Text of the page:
Clear All Users Recycling Bins

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How to Empty Recycle Bin using Disk Cleanup

Windows. old folder contains a copy of the previous Windows installation in C: disk, and it takes up much of storage. It can free up several GBs of disk space by using the Remove previous Windows installations option in Disk Cleanup Tool.

Step 1: Open the Disk Cleanup tool in the Run.

Press Win+R keys to open Run dialog, type cleanmgr, and then hit Enter key.

Wait while the system is calculating the amount of

Wait while the system is calculating the amount of the used space.

Step 2: Once the tool opens, click Clean up system file button.

Step 3: Scroll down till you see Recycle Bin. Chec

Step 3: Scroll down till you see Recycle Bin. Check this option and click on OK.

Step 4: Click on Delete Files to complete the task

Step 4: Click on Delete Files to complete the task.

Recurring logon-scriptable deletion

You can do this with the Disk Cleanup tool (cleanmgr.exe). Unfortunately, Microsoft decided to bundle this with the “Desktop Experience” set of features, meaning you’ll have to install a bunch of other crap and reboot.

The alternative is to grab the following two files and move them to the specified locations per Technet:

Cleanmgr.exe should go in %systemroot%\System32.

Cleanmgr.exe.mui should go in %systemroot%\System32\en-US.

Running cleanmgr alone won’t let you clear everyone’s recycle bin, but you can use /sageset and /sagerun to make a logon script that runs for all users via GPO that will clear their recycle bin on the next logon, as described here. It’s not the cleanest thing, but it will work. The linked article is for XP, but the syntax is unchanged as of Server 2008 R2.

Update1

With all above mentioned settings enabled, I tried to delete the $Recycle.Bin folders with Explorer, result: they reappear after pressing F5

Used rd X:\$Recycle.Bin /s /q and they didn’t recur after multiple F5 presses so far, I don’t know why though, I thought it would have the same effect as deleting it in explorer.exe…

But what does Don't move file to the Recycle Bin. Remove files immediately when deleted. do? What registry key and value does it write? Can anyone tell me?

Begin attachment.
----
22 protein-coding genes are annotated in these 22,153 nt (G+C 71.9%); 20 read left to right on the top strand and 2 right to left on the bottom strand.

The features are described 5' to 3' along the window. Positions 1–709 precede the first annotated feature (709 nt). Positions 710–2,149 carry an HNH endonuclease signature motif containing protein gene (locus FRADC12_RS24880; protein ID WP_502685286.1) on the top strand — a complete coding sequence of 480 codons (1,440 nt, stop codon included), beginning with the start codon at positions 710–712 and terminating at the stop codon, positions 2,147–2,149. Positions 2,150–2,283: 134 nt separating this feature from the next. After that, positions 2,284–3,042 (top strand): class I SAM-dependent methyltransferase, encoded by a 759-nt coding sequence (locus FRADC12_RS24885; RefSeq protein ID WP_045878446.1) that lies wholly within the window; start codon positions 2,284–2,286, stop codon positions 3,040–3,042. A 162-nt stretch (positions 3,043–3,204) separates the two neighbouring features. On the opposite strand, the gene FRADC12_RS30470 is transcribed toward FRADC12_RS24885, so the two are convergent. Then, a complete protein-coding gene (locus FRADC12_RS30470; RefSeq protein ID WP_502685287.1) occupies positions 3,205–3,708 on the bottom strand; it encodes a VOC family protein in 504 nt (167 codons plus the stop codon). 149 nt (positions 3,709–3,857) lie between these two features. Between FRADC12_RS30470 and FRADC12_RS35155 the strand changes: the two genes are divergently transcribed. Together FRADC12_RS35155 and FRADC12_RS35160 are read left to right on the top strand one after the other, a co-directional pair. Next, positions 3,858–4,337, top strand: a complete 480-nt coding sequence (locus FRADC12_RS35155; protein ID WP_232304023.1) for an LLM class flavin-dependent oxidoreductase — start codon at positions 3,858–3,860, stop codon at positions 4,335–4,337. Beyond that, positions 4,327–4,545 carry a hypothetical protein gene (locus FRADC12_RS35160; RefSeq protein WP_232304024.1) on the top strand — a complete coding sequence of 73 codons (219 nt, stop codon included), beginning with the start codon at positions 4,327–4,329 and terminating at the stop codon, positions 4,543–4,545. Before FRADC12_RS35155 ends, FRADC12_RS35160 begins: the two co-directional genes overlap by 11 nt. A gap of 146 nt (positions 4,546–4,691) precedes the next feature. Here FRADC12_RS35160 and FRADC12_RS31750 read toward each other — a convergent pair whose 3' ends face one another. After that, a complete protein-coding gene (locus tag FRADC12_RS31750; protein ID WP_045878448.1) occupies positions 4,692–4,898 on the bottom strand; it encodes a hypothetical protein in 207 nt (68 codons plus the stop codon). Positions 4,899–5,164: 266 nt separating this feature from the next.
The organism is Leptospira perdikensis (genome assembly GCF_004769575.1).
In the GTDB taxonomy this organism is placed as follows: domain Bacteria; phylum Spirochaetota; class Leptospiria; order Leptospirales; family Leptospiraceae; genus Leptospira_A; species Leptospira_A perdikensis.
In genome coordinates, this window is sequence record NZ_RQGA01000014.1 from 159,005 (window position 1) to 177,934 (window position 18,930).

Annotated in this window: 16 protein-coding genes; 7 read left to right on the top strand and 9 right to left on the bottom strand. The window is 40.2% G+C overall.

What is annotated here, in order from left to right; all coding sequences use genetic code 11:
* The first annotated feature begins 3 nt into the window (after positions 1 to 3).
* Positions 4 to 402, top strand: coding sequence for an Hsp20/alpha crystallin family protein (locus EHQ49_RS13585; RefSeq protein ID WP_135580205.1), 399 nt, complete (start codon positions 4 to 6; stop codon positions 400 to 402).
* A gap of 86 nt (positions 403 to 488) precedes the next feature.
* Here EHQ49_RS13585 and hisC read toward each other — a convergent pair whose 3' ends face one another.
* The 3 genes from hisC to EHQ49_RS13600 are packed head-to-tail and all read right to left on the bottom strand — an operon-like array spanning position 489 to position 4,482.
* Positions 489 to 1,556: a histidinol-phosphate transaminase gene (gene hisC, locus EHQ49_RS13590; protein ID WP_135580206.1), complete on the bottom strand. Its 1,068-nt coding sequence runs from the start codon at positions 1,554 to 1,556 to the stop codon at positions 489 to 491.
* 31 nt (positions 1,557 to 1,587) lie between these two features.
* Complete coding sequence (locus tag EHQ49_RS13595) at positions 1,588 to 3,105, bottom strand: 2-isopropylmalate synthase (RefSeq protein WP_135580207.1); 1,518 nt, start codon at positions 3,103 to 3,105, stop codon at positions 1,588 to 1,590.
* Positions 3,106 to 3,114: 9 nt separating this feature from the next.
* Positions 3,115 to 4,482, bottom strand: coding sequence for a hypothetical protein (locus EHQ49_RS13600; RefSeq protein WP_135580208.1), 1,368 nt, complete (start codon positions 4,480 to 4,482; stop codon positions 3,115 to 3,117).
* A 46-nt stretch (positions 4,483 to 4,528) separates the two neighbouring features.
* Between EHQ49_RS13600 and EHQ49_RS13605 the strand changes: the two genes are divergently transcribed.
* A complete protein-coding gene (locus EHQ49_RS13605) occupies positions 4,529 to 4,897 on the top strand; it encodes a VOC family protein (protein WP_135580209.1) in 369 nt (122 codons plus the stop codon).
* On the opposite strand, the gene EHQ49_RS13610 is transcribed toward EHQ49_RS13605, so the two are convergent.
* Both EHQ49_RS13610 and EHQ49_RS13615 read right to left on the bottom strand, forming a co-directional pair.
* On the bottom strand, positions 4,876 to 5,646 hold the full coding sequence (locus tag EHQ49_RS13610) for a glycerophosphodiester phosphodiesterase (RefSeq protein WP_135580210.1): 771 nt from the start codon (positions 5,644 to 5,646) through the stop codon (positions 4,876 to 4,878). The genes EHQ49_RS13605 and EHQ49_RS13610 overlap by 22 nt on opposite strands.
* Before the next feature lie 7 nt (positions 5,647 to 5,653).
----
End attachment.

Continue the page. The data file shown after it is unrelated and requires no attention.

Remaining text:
The $Recycle.Bin folders have reappeared… I have confirmed, clicking on "Recycle Bin" folder will recreate the $Recycle.Bin folders…

I used procmon and got this:

It seems that Don't move... sets nukeondelete to enabled on current drive.

I have written a PowerShell script to automatically disable Recycle Bin on all drives, using Get-Volume and Set-ItemProperty;

This is the script I mentioned, I post it here in case anyone else might want to do it:

I am now looking for ways to prevent creation of $Recycle.Bin, I am thinking about group policy and security options.

I have found this:**GPO – How to block creation of folder and files in root directory in Windows 10

Don’t know if it will work though(I am only trying to block recycle bin), and how to do it with security options?

PowerShell Empty Recycle Bin

If you want to empty recycle bin on local computer, use below command

Above command in PowerShell to empty all recycle bin on local computer ask for user confirmation to delete contents of recycle bin as below

Upon Yes or yes to All consent, it will empty all recycle bin on local computer.

Cool Tip: How to convert decimal to hex in PowerShell!

Examples

1: Clear all recycle bins

In this example, all the local computer’s recycle bins are cleared.

Clear-RecycleBin prompts the user for confirmation to clear all recycle bins on the local computer.

2: Clear a specified recycle bin

This example clears the recycle bin for a specified drive letter.

Clear-RecycleBin uses the DriveLetter parameter to specify the recycle bin on the C volume. The user is prompted for confirmation to run the command.

3: Clear all recycle bins without confirmation

This example doesn’t prompt for confirmation to clear the local computer’s recycle bins.

Clear-RecycleBin uses the Force parameter and doesn’t prompt the user for confirmation to clear all recycle bins on the local computer.

An alternative is to replace -Force with -Confirm:$false.

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